1985, USA

Starring: Melissa Leo (Cookie), Dale Midkiff (Duke), Leon (Jason), Antonio Fargas (Finesse), Julie Newmar (Queen Bee), Annie Golden (Phoebe), Greg Germann (Creepy)

Director: Joan Freeman

Viewed: Streaming

Transfer Quality: Decent

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The n’ at the end the title here had me half expecting a comic romp with plenty of wacky pimps, hookers, and tricks, but this turned out to be a pretty grim street subculture exploitation movie with some heavy vengeance thrown in for good measure. It’s both superficial and super-grim, which makes it super-fun to watch.

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Streetwalkin’ is really a hidden gem with surprisingly well-acted, albeit cartoonish, caricatures of stereotypical street hustlers, johns, and cops and a good balance of violence, nudity, action, and implicit moralizing to keep you interested for 84 minutes. It’s also a very well-made film, so I was a little surprised to see that its director, Joan Freeman, only directed one other film, Satisfaction (1988), with Justine Bateman (that I kinda wanna check out now) and wrote the script for Uncaged (1991), which seems to be a remake of Streetwalkin’. I’m guessing the subject matter is what keeps this from getting regular runs on Sunday afternoons on cable, because this is a movie I would put in the same high re-watchability category as, say, The Substitute (1996) or New Jack City (1991).

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Without giving too much of the story away, the set up and plot are pretty run of the mill: kids run away from a troubled home life to the big city and find themselves lured into the world of sex work as a means to get by a sweet-talking pimp who takes them in then reveals himself as a mind-fucker and abuser (and later a psychopath). However, a power struggle between him and his rival pimps results in every man and woman for themselves free-for-all in the second half of the movie that really sets this film apart. I was also surprised by the level of nuance portrayed in the friendships among the prostitutes. On the surface, they’re all best friends who’ve always got each other’s backs, but only to the point that it doesn’t impact their livelihood or their status with their respective pimps. It’s actually a little jarring to see the seemingly close friends quickly turn on each other as the shit hits the fan at different moments in the movie when pimps are jockeying for their power positions.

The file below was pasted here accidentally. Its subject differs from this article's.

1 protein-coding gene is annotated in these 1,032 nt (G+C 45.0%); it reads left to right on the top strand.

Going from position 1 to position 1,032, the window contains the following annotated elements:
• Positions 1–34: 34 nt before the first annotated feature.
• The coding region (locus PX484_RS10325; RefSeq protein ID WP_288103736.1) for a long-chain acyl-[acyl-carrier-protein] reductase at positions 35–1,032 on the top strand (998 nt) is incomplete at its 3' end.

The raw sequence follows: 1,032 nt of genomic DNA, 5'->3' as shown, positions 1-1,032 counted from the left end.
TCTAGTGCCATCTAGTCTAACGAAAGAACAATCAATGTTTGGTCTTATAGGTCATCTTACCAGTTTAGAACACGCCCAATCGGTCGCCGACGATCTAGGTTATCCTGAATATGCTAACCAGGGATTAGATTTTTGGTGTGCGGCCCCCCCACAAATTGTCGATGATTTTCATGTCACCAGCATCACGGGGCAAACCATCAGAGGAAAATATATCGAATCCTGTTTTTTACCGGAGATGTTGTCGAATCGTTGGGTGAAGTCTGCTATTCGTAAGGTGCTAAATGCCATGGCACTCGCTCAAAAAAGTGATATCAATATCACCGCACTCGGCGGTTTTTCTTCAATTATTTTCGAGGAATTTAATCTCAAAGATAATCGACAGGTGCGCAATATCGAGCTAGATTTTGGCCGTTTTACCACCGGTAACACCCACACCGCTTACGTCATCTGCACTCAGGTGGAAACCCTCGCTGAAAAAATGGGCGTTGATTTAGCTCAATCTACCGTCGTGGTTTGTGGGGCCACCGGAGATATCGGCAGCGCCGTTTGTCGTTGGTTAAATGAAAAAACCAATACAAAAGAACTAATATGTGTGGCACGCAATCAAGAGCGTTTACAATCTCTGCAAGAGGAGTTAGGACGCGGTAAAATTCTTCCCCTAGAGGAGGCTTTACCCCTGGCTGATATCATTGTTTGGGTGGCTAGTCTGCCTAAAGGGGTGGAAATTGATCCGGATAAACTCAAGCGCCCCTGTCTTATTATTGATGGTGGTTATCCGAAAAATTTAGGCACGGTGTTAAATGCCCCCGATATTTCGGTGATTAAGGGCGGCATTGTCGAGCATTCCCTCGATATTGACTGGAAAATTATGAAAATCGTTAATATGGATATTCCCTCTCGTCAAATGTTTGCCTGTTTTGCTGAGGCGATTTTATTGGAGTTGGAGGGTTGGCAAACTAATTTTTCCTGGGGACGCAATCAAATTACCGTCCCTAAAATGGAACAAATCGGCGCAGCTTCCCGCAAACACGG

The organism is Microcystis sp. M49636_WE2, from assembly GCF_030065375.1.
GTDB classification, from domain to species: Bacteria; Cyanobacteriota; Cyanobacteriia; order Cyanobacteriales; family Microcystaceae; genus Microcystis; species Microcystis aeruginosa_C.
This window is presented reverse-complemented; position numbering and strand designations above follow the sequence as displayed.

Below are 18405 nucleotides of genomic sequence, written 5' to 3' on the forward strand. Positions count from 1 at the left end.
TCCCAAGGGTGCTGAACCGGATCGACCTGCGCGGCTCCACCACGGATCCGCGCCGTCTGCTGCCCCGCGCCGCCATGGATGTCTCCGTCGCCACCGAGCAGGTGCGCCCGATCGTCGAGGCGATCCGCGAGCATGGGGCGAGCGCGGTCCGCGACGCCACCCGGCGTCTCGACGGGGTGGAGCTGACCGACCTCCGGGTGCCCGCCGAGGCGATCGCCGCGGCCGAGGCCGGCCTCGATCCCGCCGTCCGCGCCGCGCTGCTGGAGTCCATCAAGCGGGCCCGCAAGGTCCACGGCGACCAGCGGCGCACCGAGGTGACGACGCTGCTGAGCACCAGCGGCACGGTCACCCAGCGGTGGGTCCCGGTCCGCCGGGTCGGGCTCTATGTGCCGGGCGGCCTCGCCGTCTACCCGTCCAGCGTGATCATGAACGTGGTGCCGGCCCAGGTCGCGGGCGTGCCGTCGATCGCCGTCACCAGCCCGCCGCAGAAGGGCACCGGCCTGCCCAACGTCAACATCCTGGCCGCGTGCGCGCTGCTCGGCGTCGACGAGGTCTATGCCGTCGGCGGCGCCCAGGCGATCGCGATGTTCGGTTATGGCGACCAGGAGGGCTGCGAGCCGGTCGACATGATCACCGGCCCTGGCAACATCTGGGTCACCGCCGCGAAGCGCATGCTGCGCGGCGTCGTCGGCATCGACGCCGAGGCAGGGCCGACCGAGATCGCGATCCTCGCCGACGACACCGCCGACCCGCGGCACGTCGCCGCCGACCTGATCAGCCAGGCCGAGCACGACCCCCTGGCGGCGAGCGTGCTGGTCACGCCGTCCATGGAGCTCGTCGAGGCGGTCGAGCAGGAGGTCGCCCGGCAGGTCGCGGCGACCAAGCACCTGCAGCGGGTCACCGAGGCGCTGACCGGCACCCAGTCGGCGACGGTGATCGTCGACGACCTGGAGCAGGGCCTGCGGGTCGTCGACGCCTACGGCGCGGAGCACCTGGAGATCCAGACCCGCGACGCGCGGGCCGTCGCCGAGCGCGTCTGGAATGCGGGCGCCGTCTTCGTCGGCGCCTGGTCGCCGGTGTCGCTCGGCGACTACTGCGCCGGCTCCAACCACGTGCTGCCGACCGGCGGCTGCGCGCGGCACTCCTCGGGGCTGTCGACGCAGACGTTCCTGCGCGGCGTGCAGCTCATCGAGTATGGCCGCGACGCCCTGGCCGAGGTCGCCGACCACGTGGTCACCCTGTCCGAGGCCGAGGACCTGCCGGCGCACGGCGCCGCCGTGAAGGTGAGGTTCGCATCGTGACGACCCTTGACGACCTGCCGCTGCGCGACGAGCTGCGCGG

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Aside from all that, it was fun spotting the many familiar faces and stars of past and future, including Annie Golden (The Shirts, Orange is the New Black) as the stoned out Phoebe, Antonio Fargas (Foxy Brown, Starsky and Hutch) as the pimp Finesse, and Leon (Colors, Above the Rim) as the pimp Jason. The standout performances, however, come from pop culture legend Julie Newmar (Batman, a million other things) as the street strutting mother figure, Queen Bea, and future Academy Award winner, Melissa Leo (The Fighter, a million other things), in her film debut as the film’s protagonist, Cookie.

Highly recommended!


Spoiler Alert! —

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Sid Haig :July 14, 1939 – September 21, 2019

Sid Haig

Pretty sad news to hear that Sid Haig has left the building. He was one of my favorite actors, without a doubt. He had this natural cool about him, and seemed to instill confidence in everyone he was in a scene with. His work with Pam Grier is classic. He had a way of stealing the scene of any movie he was in. When you saw his name in the credits you knew you were in for a good time.

My favorite movie of his, and it’s a tough call, because he was great in many roles, like Ralph in Spider Baby, the iconic Captain Spaulding, Omar in Coffy, and Django in The Big Bird Cage, to name just a few, but it’s another Jack Hill movie he did called Pit Stop (1969), in which he plays Hawk Sidney, a brash and arrogant figure 8 race car driver. He’s a combination of crazy, rock star cool, and a human when you get past the bravado. He may not have received top billing in the movie, but he’s the most memorable of all in it.

He is going to be missed.  (MA)